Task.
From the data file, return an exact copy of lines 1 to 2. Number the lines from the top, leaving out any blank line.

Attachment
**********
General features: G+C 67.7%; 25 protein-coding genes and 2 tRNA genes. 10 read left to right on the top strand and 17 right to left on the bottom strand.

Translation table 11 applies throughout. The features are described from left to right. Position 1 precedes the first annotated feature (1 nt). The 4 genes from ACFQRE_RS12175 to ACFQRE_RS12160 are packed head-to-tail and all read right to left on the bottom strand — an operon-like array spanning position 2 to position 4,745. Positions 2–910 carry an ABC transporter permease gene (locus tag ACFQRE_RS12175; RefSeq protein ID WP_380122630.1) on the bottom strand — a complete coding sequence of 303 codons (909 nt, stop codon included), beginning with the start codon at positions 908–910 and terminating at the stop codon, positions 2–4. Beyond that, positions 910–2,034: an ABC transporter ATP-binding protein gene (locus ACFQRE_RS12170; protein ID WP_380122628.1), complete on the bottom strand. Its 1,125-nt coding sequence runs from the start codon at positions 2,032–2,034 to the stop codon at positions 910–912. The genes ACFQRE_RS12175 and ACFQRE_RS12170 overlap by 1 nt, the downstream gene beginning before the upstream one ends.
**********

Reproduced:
General features: G+C 67.7%; 25 protein-coding genes and 2 tRNA genes. 10 read left to right on the top strand and 17 right to left on the bottom strand.

Translation table 11 applies throughout. The features are described from left to right. Position 1 precedes the first annotated feature (1 nt). The 4 genes from ACFQRE_RS12175 to ACFQRE_RS12160 are packed head-to-tail and all read right to left on the bottom strand — an operon-like array spanning position 2 to position 4,745. Positions 2–910 carry an ABC transporter permease gene (locus tag ACFQRE_RS12175; RefSeq protein ID WP_380122630.1) on the bottom strand — a complete coding sequence of 303 codons (909 nt, stop codon included), beginning with the start codon at positions 908–910 and terminating at the stop codon, positions 2–4. Beyond that, positions 910–2,034: an ABC transporter ATP-binding protein gene (locus ACFQRE_RS12170; protein ID WP_380122628.1), complete on the bottom strand. Its 1,125-nt coding sequence runs from the start codon at positions 2,032–2,034 to the stop codon at positions 910–912. The genes ACFQRE_RS12175 and ACFQRE_RS12170 overlap by 1 nt, the downstream gene beginning before the upstream one ends.